Elizabeth II celebrates Platinum Jubilee with ‘Queen Camilla’ announcement

Queen Elizabeth II on Sunday became the first British monarch to reign for seven decades, announcing her “sincere wish” that Camilla, the wife of her heir Prince Charles, would eventually be known as Queen consort.

Britain’s longest-serving monarch took the throne aged 25 on February 6, 1952, following the death of her father, King George VI.

She marked the historic date quietly at Sandringham, her estate in the east of England where her father died.

But in a major statement on the future of the Royal Family, the 95-year-old sent a message to the nation, saying “it is my sincere wish that when the time comes Camilla will be known as Queen Consort “.

This means Camilla, now 74, would be crowned alongside Charles, now 73, and known to the public as Queen Camilla, royal experts have said.

Charles said the couple were “deeply aware of the honor represented by my mother’s wish”, which would grant Camilla the full title of wife of a monarch.

He praised Camilla saying: ‘my darling wife has been my own unwavering support throughout.

The heir to the throne also paid tribute to the Queen’s “dedication to the welfare of all her people”, which “inspires even more admiration with each passing year”.

The Queen said she hoped that when Charles becomes king, the British people will give him and Camilla “the same support that you have given me”.

Camilla has long been reviled for her role in the breakdown of Charles’ marriage to Princess Diana.

Acknowledging the sensibilities, when the couple wed in 2005, the Royal Family announced that they would be known as the Princess Consort after Charles became King.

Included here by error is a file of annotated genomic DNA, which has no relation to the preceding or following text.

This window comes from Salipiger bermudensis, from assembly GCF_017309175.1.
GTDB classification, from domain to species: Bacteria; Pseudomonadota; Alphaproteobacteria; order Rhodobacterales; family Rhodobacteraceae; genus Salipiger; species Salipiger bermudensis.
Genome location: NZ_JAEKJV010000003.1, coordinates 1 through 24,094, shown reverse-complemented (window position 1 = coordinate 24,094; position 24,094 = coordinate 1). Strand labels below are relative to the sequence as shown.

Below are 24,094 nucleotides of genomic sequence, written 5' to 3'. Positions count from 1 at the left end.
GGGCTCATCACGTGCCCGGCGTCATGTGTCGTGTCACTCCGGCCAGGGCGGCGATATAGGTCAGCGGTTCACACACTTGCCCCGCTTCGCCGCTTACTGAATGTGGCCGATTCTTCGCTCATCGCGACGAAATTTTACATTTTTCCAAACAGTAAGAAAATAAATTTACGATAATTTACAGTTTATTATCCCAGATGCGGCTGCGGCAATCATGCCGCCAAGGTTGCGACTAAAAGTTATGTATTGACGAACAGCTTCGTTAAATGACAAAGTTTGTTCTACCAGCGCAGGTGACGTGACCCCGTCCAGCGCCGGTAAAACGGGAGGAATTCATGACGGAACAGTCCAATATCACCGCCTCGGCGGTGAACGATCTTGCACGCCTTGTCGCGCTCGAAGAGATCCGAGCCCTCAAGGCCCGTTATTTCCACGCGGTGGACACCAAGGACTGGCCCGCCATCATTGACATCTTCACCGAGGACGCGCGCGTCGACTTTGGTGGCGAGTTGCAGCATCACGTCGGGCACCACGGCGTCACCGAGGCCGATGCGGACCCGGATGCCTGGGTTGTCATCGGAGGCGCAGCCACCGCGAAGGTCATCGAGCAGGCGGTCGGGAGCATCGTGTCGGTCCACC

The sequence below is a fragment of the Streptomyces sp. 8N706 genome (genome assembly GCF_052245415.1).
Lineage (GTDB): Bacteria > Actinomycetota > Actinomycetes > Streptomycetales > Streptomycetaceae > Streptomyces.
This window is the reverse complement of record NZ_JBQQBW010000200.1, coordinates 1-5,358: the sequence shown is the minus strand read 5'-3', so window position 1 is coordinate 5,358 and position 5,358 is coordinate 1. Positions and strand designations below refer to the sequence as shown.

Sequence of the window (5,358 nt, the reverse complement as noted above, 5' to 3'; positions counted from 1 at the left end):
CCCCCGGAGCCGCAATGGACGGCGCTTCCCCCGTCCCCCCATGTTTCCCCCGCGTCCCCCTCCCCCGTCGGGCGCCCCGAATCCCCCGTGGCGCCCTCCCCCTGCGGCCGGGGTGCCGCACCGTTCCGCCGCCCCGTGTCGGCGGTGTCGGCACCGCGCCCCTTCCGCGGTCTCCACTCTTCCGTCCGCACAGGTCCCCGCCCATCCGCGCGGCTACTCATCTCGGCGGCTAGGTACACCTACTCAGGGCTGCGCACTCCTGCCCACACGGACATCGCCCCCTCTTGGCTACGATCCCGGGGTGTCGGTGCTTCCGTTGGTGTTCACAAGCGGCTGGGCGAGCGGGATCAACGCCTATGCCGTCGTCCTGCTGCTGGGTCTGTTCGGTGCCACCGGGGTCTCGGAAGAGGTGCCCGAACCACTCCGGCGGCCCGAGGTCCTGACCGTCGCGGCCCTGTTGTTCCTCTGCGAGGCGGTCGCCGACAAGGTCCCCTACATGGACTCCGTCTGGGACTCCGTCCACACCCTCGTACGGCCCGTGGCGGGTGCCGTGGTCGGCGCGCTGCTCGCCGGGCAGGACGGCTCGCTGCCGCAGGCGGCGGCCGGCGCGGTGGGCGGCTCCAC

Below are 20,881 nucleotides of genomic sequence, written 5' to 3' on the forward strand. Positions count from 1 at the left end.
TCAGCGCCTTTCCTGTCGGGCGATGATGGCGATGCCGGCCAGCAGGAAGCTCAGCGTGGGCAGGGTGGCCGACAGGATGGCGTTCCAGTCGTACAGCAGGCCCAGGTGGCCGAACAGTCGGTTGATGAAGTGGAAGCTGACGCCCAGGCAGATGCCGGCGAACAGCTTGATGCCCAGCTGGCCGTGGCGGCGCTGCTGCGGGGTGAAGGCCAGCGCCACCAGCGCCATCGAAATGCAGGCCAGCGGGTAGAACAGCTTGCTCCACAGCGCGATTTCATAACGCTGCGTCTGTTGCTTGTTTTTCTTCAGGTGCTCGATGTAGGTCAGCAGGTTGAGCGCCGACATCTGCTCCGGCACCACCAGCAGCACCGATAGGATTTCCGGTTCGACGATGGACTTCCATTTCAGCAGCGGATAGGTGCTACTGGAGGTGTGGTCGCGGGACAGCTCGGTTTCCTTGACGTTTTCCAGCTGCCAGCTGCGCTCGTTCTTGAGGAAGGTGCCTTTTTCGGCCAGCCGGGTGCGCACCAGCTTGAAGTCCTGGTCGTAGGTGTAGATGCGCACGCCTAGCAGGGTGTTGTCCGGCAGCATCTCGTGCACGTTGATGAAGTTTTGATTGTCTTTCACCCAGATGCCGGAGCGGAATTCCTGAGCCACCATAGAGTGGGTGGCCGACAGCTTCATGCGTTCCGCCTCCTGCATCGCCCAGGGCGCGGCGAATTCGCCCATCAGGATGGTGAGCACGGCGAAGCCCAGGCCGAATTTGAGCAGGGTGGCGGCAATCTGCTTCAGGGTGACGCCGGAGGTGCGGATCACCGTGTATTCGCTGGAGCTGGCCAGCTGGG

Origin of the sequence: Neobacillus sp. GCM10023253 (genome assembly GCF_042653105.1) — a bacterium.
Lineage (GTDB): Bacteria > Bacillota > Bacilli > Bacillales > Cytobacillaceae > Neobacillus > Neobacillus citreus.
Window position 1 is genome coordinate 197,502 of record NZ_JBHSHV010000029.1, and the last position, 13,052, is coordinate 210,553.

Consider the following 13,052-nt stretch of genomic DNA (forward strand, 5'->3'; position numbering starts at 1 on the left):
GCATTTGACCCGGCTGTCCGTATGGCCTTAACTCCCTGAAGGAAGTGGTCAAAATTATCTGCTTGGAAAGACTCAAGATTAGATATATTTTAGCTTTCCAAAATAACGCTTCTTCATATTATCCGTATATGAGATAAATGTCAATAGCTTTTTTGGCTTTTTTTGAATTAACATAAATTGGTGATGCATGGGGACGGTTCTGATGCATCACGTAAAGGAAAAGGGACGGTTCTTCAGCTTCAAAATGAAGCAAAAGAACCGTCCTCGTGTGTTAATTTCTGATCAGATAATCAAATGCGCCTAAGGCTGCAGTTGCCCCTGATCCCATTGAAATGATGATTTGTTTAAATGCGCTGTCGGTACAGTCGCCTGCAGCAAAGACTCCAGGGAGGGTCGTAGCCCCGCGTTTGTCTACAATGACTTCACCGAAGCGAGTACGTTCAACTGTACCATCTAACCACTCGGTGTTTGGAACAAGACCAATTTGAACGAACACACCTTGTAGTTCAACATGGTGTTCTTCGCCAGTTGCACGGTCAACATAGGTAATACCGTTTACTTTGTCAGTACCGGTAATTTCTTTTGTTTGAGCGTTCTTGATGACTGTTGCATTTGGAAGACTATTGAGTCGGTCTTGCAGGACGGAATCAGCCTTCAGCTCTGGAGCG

But she gradually won praise as the loyal wife of the future king.

Londoners who spoke to AFP were divided over the announcement.

“I’m thrilled. I think it’s high time,” said Angela Roberts, an 80-year-old retiree.

“It’s before my time, but a lot of people who grew up with Diana being the next queen, actually feel like she was wronged by the royal institution,” said Tobias Fox, a 24-year-old software engineer. year.

“I don’t think many people will be thrilled that Camilla has that role.”

“I think she’ll do well, but I think there will always be this shadow of the past that casts a shadow over her reign,” said Alice Tomlinson, a 25-year-old working in marketing.

The United Kingdom’s “Platinum Pudding Competition” dedicated to Queen Elizabeth II

“Historical Reign”

Underlining that the Queen is still hard at work, Buckingham Palace released a photo taken at Sandringham this week showing her browsing one of its famous red shipping boxes used for government business.

Behind her is a photo of her late father.

Prime Minister Boris Johnson hailed the Queen’s “inspiring sense of duty and unwavering dedication”.

With major Platinum Jubilee celebrations scheduled for June, he said he wants to “come together as a country to celebrate his historic reign”.

World leaders paid tribute on Sunday, including German Chancellor Olaf Schulz and Canadian Justin Trudeau, who said she “has been a constant presence in the lives of Canadians, providing unwavering leadership in times of change, hardship or of uncertainty”.

Four days of festivities are planned for early June, coinciding with the anniversary of his coronation in 1953, including a military parade and music concert, street parties, a national “Big Jubilee Lunch” and a “Platinum Pudding Competition”.

During her reign, the Queen remained a constant through periods of enormous social and political upheaval – a living link to Britain’s imperial and post-war past.

In her message to the public signed ‘Your servant, Elizabeth R’, the Queen renewed a promise she first made on a broadcast on her 21st birthday ‘that my life will always be in your service’ .

In September 2015, she surpassed Queen Victoria’s 63-year-and-seven-month reign and, despite some health issues over the past year, her latest post showed she is determined to continue her record-breaking reign.

Following the death of her husband Philip in April last year, the Queen returned to public and official engagements, including hosting world leaders at the G7 summit.

She was, however, forced to slow down on the advice of doctors, after a night in hospital in October sparked public concern.

Since then, she has largely stayed at Windsor Castle and made few public appearances.

But on Saturday, the Queen hosted a reception for the people of Sandringham, which would be her biggest in-person public engagement since the fall health crisis.


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